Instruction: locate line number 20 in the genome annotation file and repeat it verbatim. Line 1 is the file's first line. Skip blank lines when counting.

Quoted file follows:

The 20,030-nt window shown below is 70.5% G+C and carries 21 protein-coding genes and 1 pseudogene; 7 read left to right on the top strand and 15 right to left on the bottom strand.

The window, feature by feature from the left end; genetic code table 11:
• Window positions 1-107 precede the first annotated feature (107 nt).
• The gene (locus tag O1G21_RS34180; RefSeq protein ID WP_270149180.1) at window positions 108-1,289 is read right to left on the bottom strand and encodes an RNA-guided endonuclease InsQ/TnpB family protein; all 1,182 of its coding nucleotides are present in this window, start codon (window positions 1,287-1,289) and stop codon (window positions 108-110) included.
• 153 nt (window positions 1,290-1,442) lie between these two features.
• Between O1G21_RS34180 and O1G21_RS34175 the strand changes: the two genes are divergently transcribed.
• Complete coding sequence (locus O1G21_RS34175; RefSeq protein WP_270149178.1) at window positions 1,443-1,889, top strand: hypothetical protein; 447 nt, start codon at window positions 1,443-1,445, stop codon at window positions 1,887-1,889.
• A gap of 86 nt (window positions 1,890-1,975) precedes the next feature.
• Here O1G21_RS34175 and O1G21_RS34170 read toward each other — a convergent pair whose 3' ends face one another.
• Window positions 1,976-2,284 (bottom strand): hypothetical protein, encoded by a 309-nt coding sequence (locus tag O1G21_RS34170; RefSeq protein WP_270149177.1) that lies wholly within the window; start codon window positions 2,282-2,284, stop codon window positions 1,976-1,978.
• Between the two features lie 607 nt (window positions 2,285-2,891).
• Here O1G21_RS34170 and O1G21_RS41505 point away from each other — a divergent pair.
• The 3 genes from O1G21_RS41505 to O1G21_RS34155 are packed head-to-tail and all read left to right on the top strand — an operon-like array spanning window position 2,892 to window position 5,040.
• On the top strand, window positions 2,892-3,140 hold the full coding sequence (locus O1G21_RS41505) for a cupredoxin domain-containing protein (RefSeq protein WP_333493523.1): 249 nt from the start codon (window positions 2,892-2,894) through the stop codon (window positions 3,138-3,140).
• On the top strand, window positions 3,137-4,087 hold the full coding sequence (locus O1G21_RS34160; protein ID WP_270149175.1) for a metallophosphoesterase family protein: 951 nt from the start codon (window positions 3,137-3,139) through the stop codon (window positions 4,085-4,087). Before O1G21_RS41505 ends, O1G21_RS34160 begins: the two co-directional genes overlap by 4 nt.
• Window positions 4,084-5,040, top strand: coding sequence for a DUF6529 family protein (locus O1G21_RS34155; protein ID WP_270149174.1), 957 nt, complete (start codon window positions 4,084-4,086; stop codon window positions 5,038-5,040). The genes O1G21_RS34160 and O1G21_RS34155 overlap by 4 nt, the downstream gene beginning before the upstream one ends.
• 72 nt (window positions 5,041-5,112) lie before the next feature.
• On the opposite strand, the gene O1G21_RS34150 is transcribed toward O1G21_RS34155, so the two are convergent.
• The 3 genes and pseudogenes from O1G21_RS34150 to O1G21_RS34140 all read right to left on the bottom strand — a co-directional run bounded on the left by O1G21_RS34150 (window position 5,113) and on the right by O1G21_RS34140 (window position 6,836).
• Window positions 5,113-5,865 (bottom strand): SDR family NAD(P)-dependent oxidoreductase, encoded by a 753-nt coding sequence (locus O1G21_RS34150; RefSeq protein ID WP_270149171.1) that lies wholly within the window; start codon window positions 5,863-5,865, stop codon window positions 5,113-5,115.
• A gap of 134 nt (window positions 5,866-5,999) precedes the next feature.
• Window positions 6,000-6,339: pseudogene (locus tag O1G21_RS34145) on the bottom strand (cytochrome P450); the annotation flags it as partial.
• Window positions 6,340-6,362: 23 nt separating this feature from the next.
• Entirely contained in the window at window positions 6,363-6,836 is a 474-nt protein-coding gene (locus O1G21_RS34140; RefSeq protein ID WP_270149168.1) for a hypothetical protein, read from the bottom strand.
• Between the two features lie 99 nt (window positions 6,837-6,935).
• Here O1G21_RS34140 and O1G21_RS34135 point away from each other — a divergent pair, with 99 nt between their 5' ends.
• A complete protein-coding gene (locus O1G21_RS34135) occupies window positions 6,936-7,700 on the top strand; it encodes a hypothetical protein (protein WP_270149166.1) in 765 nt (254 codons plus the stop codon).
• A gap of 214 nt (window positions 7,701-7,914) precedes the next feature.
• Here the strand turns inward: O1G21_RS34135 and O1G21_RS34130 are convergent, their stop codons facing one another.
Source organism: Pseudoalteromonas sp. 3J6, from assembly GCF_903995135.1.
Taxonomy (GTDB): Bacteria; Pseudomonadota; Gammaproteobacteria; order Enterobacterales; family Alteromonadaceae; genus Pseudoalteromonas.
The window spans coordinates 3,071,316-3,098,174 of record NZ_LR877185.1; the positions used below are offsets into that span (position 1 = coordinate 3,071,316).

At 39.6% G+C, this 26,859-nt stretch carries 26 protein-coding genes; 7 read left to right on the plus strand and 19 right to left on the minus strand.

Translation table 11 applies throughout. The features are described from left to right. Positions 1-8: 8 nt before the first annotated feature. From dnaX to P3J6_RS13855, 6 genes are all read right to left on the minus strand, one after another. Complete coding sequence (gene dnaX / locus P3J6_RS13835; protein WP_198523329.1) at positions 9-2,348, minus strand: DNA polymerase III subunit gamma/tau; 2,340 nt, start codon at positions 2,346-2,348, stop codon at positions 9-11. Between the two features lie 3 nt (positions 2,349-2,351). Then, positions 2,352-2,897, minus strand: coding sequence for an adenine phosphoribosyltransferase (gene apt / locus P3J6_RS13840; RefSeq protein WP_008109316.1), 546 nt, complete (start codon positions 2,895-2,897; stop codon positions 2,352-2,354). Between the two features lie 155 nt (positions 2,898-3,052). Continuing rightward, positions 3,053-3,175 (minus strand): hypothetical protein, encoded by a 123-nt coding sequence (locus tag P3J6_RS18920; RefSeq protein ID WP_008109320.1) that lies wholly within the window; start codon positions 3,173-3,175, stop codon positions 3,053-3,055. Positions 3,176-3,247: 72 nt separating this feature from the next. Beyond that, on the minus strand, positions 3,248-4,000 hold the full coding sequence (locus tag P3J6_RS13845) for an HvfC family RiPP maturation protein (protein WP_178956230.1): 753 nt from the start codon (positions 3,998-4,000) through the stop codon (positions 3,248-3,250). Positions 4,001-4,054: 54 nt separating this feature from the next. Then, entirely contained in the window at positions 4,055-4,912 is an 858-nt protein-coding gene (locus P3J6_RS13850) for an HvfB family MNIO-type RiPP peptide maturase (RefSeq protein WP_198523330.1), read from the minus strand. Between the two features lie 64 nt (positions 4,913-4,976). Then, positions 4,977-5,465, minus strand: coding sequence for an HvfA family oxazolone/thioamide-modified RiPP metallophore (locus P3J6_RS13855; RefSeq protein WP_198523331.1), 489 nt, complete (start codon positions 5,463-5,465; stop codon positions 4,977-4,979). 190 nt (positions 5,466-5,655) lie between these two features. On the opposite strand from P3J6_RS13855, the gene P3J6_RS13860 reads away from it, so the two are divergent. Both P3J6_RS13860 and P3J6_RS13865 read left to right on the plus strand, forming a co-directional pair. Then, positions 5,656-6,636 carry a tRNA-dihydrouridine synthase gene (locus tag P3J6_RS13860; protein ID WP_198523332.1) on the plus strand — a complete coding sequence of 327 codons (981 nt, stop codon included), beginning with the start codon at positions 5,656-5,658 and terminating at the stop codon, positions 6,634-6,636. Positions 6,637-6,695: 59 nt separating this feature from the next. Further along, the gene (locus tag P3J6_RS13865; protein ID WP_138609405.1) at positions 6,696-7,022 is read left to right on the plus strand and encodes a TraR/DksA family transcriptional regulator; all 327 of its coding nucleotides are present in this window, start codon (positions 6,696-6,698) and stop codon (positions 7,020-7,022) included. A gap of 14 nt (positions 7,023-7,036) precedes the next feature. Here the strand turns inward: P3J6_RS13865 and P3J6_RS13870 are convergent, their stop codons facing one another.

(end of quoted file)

• Window positions 5,113-5,865 (bottom strand): SDR family NAD(P)-dependent oxidoreductase, encoded by a 753-nt coding sequence (locus O1G21_RS34150; RefSeq protein ID WP_270149171.1) that lies wholly within the window; start codon window positions 5,863-5,865, stop codon window positions 5,113-5,115.